Living off the Land: Managing your garden after a killing frost | Living off the land

Different parts of the Snake River Valley experienced a “damaging” but not killing frost a couple weeks ago. And if your garden was covered, then you probably have loads of green tomatoes, squash, and vegetables still ripening and growing.

Within the near future we will inevitably be having a killing frost, which will make most people’s gardens a thing of the past. After a killing frost you may be looking at the carnage in your garden and think that if we had just a couple more weeks, we could have gotten that produce ripened. (That’s always wishful thinking, but it never happens.)

For most people this was a slightly difficult growing season due to the intense heat we experienced during the summer and how much extra watering it took to keep plants growing, keep up with evaporation and not have them drought stressed. Also, many people started planting a garden for the first time this year as they now had time at home due to the coronavirus. This summer was one of the best “warm season-type plant” growing summers in recent years. Warm season plants such as watermelon, corn, beans, cantaloupe, peppers, tomatoes and squash performed very well this year. Each summer season is unpredictable, and even small changes such as a warmer than expected May, can have a dramatic effect on crop success.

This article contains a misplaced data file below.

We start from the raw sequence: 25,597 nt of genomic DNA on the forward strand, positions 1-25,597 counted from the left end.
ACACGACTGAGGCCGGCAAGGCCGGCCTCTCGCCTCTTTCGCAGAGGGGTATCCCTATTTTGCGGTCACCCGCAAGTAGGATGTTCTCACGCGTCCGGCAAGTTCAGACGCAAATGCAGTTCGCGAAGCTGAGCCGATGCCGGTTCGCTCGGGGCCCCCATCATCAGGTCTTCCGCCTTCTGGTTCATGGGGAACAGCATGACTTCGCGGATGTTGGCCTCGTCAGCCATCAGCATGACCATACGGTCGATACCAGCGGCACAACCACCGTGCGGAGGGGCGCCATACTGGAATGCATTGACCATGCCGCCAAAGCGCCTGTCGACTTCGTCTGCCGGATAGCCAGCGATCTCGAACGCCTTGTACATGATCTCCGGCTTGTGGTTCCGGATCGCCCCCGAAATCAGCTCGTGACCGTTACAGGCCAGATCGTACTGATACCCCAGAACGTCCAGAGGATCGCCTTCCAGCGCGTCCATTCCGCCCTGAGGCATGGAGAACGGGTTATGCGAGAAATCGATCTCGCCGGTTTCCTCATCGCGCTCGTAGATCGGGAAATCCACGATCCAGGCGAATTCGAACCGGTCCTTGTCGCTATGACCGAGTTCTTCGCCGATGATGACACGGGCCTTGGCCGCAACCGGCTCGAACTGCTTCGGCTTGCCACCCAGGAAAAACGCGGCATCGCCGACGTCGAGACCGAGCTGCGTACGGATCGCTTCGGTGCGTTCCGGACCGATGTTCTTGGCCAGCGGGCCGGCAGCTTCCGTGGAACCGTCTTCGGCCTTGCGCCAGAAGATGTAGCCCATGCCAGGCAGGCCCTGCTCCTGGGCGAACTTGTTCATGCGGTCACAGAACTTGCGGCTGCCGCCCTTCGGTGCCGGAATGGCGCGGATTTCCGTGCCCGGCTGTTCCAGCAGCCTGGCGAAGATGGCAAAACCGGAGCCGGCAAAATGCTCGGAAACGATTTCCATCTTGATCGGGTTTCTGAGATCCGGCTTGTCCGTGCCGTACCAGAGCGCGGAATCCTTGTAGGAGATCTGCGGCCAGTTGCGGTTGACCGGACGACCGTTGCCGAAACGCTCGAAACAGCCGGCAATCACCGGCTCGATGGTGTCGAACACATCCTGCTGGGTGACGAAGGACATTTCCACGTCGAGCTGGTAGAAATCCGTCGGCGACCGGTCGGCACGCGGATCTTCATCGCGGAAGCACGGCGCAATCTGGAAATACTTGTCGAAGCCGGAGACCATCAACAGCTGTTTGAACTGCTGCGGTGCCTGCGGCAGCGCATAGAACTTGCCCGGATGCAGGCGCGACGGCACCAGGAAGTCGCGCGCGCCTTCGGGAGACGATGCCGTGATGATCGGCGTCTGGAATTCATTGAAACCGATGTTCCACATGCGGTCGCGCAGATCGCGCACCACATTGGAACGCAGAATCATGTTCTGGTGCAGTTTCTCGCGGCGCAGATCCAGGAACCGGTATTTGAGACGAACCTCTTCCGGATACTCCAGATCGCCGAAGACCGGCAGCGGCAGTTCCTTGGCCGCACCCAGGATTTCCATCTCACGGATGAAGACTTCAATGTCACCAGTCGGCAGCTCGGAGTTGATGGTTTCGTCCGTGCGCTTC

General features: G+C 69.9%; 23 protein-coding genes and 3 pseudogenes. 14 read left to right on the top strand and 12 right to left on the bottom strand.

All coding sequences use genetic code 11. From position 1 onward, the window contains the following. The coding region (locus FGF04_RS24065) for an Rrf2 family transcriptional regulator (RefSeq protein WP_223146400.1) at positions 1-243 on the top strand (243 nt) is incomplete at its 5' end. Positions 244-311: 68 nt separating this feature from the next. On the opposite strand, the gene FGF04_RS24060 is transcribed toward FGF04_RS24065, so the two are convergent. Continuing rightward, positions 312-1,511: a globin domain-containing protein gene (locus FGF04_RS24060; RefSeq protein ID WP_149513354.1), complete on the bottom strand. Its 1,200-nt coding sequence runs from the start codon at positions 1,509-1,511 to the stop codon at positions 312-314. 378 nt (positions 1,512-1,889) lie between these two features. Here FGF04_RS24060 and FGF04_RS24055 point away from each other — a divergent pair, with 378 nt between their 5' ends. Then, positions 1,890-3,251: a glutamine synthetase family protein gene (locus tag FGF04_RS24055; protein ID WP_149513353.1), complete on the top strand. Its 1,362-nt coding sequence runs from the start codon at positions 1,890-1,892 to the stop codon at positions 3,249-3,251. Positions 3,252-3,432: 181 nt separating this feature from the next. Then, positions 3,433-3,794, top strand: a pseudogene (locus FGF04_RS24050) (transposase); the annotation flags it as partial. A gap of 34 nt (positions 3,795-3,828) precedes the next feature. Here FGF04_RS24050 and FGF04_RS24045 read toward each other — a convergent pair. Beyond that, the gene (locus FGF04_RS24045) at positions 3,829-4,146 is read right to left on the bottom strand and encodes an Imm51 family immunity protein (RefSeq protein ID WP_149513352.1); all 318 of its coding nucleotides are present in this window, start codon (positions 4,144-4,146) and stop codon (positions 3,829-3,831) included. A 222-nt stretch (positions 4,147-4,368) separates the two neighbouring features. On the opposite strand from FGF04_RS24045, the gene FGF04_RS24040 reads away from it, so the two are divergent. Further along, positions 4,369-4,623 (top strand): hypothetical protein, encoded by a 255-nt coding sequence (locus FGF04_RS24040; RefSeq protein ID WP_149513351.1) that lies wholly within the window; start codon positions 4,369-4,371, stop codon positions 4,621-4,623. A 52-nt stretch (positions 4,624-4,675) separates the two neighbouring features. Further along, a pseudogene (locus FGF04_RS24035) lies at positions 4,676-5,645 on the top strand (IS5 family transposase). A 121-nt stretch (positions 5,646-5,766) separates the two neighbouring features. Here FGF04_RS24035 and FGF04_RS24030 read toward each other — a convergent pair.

Seasonal weather anomalies can create a higher than normal disease or insect problem, or conversely if the conditions are beneficial, the crop can be improved and have great quality.

But, back to the frost topic, what do we do in the aftermath of a killing frost? Well, if the produce was protected, and not yet ripe, such as a green tomato, and didn’t have any freeze damage, then it can be ripened inside the home and used for fresh eating. If it received any frost damage then, place it in the compost pile or trash. Immature winter squash or immature summer squash that has been damaged by a frost, will probably not get any larger though at this point in the season. If a squash’s vines were protected then, the fruit may continue to ripen, but if the plant’s leaves are frozen then fruit itself would probably be affected as well, and will rot and spoil.

Non-frost damaged immature squash fruit should be used shortly after a frost comes along even if it wasn’t frosted, as it will not hold up in storage, and will deteriorate. If it was frost damaged, then it should be tossed into the compost pile. Certain crops such as carrots, beets and parsnips can handle a frost, and although their tops will begin to die off, the beets underneath will be fine as long as the frost was not hard enough to damage them. Other crops such as Brussels sprouts can handle light frosts without issue and continue to grow and produce. From this point going forward, if you cover your garden, you are extending your growing season, but really only

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5 Mistakes To Avoid With Your Quarantine Garden Before the First Fall Frost